Of all their duties, the bride's parents' role as host and hostess of the reception is foremost. This honor is theirs because traditionally they pay for part, if not all, of the festivities. As such, their names have historically gone at the top of the invitations, and they play a special role at the reception of making guests feel welcome and ensuring that everything runs smoothly.
This also means it falls on the parents of the bride to determine, roughly, the guest count and to allot fair portions of this total to the groom's parents. Because the final head count essentially comes down to expense -- which can be a sensitive topic -- clear and considerate communication between both families is essential.
Of course, in many cases, paying and being hosts means that the parents of the bride want certain things done their way. Parents have been known to insist that the location, date, or menu of a wedding meets their specifications -- or at least accommodates their interests. Ideally, compromises are reached that everyone can live with: The reception menu includes dishes for vegetarians as well as meat eaters, and the seaside location features a sheltered indoor space with comfortable seats for guests who don't care to stroll barefoot on the sand.
But frequently, the "paying versus influence" issue requires a delicate balancing act on the part of the couple, especially now that more and more couples are sharing wedding expenses with the bride's parents. Even when the bride's parents don't contribute financially to the reception, they may still be called upon to act as cohosts, and many brides and grooms find they appreciate this gracious help during the celebration.
Long before they take their turns as host and hostess, the parents of the bride have duties to attend to, beginning with sending the engagement announcements to the local newspapers. If the groom is from another town or if his parents live farther than a local paper away, the bride's parents should find out whether they would like the announcement to appear in their hometown paper as well.
Once plans are afoot, things can get very busy for the parents of the bride -- particularly her mother. This is especially true if a bride no longer lives in her hometown but plans to marry there, because it is usually her mother who becomes the unofficial wedding consultant for the upcoming production. The mother of the bride also typically helps the bride with coordinating the invitations, and the ceremony and reception details -- offering as much or as little advice and assistance as her daughter requests.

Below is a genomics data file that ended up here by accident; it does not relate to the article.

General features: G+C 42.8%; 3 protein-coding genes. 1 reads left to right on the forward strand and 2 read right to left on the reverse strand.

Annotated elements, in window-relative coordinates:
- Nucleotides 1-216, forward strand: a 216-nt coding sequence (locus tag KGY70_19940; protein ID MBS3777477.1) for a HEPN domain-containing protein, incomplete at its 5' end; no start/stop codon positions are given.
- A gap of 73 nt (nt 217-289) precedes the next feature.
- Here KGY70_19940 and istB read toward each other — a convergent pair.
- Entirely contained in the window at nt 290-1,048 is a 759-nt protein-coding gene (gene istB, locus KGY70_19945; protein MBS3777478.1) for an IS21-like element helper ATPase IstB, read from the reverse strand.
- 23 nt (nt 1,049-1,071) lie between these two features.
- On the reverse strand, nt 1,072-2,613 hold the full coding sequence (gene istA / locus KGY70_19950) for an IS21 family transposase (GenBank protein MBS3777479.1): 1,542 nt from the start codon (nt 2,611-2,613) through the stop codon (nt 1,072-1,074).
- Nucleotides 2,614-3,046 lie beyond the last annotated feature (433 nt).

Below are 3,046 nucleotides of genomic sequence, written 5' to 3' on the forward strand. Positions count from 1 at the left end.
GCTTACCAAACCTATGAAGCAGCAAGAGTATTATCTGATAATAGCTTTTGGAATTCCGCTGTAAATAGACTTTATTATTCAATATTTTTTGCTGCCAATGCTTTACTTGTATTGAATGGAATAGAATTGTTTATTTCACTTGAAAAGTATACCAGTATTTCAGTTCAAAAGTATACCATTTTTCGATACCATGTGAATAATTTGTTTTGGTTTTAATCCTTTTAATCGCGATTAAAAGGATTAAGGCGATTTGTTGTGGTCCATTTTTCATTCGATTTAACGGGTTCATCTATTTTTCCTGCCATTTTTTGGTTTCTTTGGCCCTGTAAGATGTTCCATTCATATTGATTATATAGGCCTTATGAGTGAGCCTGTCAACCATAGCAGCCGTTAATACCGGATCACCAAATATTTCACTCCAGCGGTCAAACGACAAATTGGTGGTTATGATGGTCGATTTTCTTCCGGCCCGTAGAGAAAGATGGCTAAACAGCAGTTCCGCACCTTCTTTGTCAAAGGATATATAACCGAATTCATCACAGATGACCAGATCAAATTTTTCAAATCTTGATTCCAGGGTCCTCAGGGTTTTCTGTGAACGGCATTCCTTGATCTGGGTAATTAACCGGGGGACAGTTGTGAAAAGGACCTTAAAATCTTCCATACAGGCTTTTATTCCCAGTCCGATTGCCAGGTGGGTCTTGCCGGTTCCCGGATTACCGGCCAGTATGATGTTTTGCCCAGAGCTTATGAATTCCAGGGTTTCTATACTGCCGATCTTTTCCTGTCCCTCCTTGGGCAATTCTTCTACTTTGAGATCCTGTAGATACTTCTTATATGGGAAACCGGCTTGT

She is also a good person to act as the liaison among the different parties involved in the planning. Particularly useful are her updates with the groom's family, which can also help both sides forge closer ties before the event. As for the wedding-day outfits for the mothers of the bride and groom, historically, the first pick has gone to the mother of the bride, who in turn informs the mother of the groom of the color and style of her selection. The idea is that the groom's mother will not choose a color that clashes or a style that seems to outshine the bride's mom.
The father of the bride has fewer designated tasks, which makes him available to step in and save the day whenever his daughter or wife needs him. Besides his duties as host, which may include a stint in the receiving line (though this is optional for the fathers of both bride and groom) and a welcome toast at the reception, his next most high-profile assignment is to escort his daughter on her last walk as a single woman. (In Jewish ceremonies, this honor goes to both parents.)
During the wedding reception, the father's duties also call for him to dance with his daughter, keep an eye on the food and drink supplies, and write last-minute checks to suppliers and vendors. Finally, the parents of the bride should aim to be the last to leave the reception, perhaps making arrangements for gifts to be taken to the new couple's home, and generally overseeing the winding down and closing out of the party.
Like the bride's parents, the groom's mother and father have duties that begin as soon as the engagement is announced. Traditionally, it is the groom's parents who reach out to the bride's to introduce themselves if they haven't already met, share formal congratulations, and try to arrange an in-person visit, if it's feasible. If they haven't had the opportunity to congratulate the bride in person, a warm, welcoming note is also in order.
While they do not mastermind the biggest party, the groom's mother and father do get to throw a few of their own. At the outset, some parents choose to host an engagement party for their son and his intended, for the express purpose of welcoming her and introducing her to their friends and extended family. Although this isn't a requirement, it can be a wonderful way of getting future wedding guests together to establish a rapport before the event -- familiar faces always make for a more convivial affair.
The groom's father can also have a hand in planning the bachelor party, if he chooses to. And, of course, both the groom's parents traditionally organize (and pay for) the rehearsal dinner. This can range in size from a small occasion for members of the wedding party only to a grand soiree (never to outdo the wedding, of course) that includes half or more of the wedding guests.
A final word on costs: There are many expenses that usually fall to the groom, such as the marriage license, flowers for the women of the wedding party and the mothers, clergy fees, and the honeymoon. Although it is not at all an obligation for them, his parents might decide to assist him with any of these.